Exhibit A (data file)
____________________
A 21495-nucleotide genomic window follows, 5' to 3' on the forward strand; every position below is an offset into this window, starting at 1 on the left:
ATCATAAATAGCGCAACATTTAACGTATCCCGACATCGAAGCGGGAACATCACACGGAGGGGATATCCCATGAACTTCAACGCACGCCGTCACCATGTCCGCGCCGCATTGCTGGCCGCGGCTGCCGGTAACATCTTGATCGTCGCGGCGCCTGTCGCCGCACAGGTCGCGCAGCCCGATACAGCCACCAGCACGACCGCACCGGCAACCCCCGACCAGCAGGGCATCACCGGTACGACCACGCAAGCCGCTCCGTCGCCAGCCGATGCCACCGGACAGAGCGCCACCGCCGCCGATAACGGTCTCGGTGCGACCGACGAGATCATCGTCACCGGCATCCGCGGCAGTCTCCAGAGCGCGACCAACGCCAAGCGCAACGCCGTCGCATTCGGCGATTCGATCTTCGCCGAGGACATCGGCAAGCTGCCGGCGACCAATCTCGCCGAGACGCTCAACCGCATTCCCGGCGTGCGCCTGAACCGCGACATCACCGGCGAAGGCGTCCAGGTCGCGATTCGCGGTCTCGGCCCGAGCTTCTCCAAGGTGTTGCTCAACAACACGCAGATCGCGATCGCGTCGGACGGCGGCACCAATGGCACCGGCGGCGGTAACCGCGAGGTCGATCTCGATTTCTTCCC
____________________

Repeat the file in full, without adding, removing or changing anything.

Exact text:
A 21495-nucleotide genomic window follows, 5' to 3' on the forward strand; every position below is an offset into this window, starting at 1 on the left:
ATCATAAATAGCGCAACATTTAACGTATCCCGACATCGAAGCGGGAACATCACACGGAGGGGATATCCCATGAACTTCAACGCACGCCGTCACCATGTCCGCGCCGCATTGCTGGCCGCGGCTGCCGGTAACATCTTGATCGTCGCGGCGCCTGTCGCCGCACAGGTCGCGCAGCCCGATACAGCCACCAGCACGACCGCACCGGCAACCCCCGACCAGCAGGGCATCACCGGTACGACCACGCAAGCCGCTCCGTCGCCAGCCGATGCCACCGGACAGAGCGCCACCGCCGCCGATAACGGTCTCGGTGCGACCGACGAGATCATCGTCACCGGCATCCGCGGCAGTCTCCAGAGCGCGACCAACGCCAAGCGCAACGCCGTCGCATTCGGCGATTCGATCTTCGCCGAGGACATCGGCAAGCTGCCGGCGACCAATCTCGCCGAGACGCTCAACCGCATTCCCGGCGTGCGCCTGAACCGCGACATCACCGGCGAAGGCGTCCAGGTCGCGATTCGCGGTCTCGGCCCGAGCTTCTCCAAGGTGTTGCTCAACAACACGCAGATCGCGATCGCGTCGGACGGCGGCACCAATGGCACCGGCGGCGGTAACCGCGAGGTCGATCTCGATTTCTTCCC